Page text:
The mind numbs when it considers the firestorm that hit Victoria, in southeastern Australia, on 7 February. More than 200 people killed, more than 1,800 homes flattened, whole towns reduced to ashes, and an estimated 4,500 square kilometres of bushland burnt: equivalent to an area nearly four times the size of Berkshire. The fires, whipped up by ferocious, hot northeasterly winds of 100-120 km/h, had fronts 80 kilometres long and reached temperatures high enough to turn jewellery to treacle. These weren't fires you could fight.
It's only the personal touches that make it seem real. I rang a friend whose home no longer exists in Kinglake, one of several towns that felt the full fury of the blaze. A few days after the fires, he had been looking for his neighbours, who had been missing for two days. He found them, cuddled together with their pet dog in their driveway. All dead.
Australia is no stranger to fires. Much of the vegetation can only reproduce after fire. In the northern savannas, an average of 340,000 square kilometres burns each year--that's an area 100,000 square kilometres larger than the entire UK. The savannah is sparsely inhabited grazing country, and these vast grass fires don't tend to make the news.
It's different in the southeast, where most of Australia's 21 million people live. Here, any large fire quickly threatens infrastructure, property and lives. As cities and towns spread, more and more people are living on what's called the 'bush--urban interface', with bushland abutting their backyards. Between Sydney and Newcastle alone, there's an estimated 3,000 kilometres of bush-urban interface. Firefighters can't patrol all of it, and people who move to these areas are increasingly unwilling, too blase or not knowledgeable enough to take steps to reduce their bushfire risk. Fires come through and neither they nor their houses are prepared.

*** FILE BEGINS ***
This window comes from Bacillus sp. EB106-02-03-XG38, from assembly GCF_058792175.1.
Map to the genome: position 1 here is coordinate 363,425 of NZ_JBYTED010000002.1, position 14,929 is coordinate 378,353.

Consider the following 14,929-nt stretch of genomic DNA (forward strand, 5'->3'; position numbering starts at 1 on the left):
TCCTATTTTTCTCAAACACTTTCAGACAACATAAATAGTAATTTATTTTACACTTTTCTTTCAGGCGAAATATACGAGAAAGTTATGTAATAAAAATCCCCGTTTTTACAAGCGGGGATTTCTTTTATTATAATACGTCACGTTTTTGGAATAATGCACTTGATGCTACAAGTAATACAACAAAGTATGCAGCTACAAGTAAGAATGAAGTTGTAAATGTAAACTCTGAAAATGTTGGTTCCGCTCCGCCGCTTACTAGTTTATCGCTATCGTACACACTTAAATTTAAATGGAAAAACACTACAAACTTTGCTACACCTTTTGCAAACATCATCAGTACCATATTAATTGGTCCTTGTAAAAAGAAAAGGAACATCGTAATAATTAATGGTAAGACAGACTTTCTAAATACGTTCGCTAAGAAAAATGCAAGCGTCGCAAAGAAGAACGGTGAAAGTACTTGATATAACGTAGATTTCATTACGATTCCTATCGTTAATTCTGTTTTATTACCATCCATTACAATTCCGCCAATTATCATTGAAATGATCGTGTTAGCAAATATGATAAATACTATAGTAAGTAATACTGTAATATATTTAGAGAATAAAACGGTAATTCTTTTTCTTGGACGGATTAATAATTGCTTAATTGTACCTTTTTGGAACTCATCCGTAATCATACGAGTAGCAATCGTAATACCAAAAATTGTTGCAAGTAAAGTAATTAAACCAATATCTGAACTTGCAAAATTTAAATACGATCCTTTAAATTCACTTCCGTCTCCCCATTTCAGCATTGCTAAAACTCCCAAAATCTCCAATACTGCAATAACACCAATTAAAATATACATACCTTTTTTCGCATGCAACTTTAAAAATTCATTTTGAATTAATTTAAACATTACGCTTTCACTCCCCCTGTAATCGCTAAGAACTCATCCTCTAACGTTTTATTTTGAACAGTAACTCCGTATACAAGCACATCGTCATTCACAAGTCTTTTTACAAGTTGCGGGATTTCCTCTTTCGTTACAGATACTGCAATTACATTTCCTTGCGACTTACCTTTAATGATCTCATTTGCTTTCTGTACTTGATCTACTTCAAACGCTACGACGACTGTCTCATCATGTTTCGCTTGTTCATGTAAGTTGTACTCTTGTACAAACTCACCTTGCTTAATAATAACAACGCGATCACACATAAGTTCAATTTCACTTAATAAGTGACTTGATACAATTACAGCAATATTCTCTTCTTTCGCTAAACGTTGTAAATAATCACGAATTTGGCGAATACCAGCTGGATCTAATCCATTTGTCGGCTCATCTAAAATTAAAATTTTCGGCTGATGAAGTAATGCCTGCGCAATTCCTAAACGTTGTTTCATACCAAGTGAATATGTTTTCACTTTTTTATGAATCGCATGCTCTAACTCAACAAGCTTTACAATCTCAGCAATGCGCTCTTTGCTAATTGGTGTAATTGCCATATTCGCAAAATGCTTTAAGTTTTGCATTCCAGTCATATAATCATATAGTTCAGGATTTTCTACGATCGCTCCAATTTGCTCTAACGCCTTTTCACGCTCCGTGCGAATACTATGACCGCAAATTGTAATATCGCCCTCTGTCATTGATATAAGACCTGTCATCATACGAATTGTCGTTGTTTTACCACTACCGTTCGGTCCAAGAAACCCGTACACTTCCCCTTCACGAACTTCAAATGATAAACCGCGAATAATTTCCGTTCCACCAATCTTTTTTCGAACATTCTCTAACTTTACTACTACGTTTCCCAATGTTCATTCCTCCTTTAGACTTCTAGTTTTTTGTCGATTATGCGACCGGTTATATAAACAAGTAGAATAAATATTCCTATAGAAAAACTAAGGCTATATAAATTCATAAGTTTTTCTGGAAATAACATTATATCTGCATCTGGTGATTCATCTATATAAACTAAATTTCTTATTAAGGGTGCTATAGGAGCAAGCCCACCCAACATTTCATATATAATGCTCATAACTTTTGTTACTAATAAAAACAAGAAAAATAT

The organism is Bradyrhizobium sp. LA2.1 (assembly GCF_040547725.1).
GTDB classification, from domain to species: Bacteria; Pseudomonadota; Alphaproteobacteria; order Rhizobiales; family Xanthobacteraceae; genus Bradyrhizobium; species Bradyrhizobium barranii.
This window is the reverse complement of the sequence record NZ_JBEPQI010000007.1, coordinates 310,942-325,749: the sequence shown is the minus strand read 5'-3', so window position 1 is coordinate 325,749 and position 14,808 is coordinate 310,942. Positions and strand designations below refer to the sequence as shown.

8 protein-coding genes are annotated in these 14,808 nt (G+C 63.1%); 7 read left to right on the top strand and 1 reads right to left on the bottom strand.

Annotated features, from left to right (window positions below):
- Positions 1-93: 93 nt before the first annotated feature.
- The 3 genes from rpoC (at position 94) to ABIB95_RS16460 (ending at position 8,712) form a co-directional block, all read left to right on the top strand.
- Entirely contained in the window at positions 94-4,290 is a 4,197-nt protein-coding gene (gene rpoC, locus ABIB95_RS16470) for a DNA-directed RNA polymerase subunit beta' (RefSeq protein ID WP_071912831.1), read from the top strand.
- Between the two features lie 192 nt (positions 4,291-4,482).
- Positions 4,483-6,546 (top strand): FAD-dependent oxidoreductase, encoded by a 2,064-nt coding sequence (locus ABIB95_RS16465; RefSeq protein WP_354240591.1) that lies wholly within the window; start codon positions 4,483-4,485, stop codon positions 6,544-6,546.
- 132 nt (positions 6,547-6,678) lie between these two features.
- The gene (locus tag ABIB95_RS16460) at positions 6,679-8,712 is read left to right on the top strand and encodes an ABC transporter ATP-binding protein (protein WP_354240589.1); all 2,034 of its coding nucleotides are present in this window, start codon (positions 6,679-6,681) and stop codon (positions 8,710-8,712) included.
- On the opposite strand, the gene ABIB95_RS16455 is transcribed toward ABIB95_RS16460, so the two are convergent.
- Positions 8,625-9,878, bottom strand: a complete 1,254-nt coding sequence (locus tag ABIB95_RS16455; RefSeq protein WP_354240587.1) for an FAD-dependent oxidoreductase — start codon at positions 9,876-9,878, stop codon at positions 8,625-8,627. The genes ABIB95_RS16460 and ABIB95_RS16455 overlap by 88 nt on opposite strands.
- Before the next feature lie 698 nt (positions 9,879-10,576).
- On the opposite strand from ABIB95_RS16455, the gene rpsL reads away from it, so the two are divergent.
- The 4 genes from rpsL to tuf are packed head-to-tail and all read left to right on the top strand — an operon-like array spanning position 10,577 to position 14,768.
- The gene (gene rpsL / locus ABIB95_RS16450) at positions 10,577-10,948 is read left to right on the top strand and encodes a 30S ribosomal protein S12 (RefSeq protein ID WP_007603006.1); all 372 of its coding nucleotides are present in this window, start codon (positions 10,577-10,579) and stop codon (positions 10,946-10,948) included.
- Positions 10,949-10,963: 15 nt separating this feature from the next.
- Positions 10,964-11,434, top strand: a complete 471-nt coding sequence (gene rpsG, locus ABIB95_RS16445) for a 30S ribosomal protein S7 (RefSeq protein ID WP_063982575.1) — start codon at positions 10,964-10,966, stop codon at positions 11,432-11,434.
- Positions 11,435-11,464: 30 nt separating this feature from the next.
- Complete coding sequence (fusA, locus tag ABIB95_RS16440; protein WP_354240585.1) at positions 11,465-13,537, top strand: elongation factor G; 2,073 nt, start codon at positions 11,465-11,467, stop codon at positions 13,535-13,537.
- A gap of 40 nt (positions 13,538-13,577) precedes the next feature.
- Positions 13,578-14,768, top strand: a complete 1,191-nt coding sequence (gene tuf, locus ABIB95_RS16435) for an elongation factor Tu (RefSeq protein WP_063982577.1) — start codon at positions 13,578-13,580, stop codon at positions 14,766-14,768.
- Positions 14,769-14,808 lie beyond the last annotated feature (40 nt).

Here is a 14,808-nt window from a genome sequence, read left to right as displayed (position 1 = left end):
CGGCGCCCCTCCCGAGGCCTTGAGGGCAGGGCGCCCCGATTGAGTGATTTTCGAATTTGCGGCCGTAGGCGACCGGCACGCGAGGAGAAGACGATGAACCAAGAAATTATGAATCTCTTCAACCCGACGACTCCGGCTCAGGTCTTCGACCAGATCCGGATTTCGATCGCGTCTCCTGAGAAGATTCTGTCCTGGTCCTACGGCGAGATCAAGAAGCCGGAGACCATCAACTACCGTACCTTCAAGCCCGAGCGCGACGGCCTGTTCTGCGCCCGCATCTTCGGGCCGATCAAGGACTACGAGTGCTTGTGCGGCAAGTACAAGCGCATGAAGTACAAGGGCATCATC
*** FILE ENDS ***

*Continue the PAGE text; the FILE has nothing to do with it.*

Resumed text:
On top of this, much of the way in which the country was managed by Aboriginal peoples for millennia--regularly lighting small bushfires as part of their daily lives and spiritual practices--is no longer occurring, so there is a build-up of burnable material.
But climatologists agree that it was climate change that made the February fires Australia's worst peacetime disaster. As well as suffering a decade-long drought (with most areas receiving 20 per cent less than average rainfall), and one of the driest years on record, Victoria had a heatwave in the days and weeks leading up to 7 February that broke nearly every temperature record in the book, according to Dr David Jones, head of the National Climate Centre at the Bureau of Meteorology.
'On the day, we saw 48.8[degrees]C in Hopetoun, which is 1.6[degrees]C hotter than the previous state record: 47.2[degrees]C in Mildura in 1939,' Jones said. 'That's not beating the record by millimetres, that's beating it by feet or metres.'
Seven other Victorian sites also experienced record temperatures. 'It has broken records in every single way you could think about,' Jones continued. 'If you look at Mildura [in the state's northwest], there were 12 days in a row above 40[degrees]C, which is a state record. …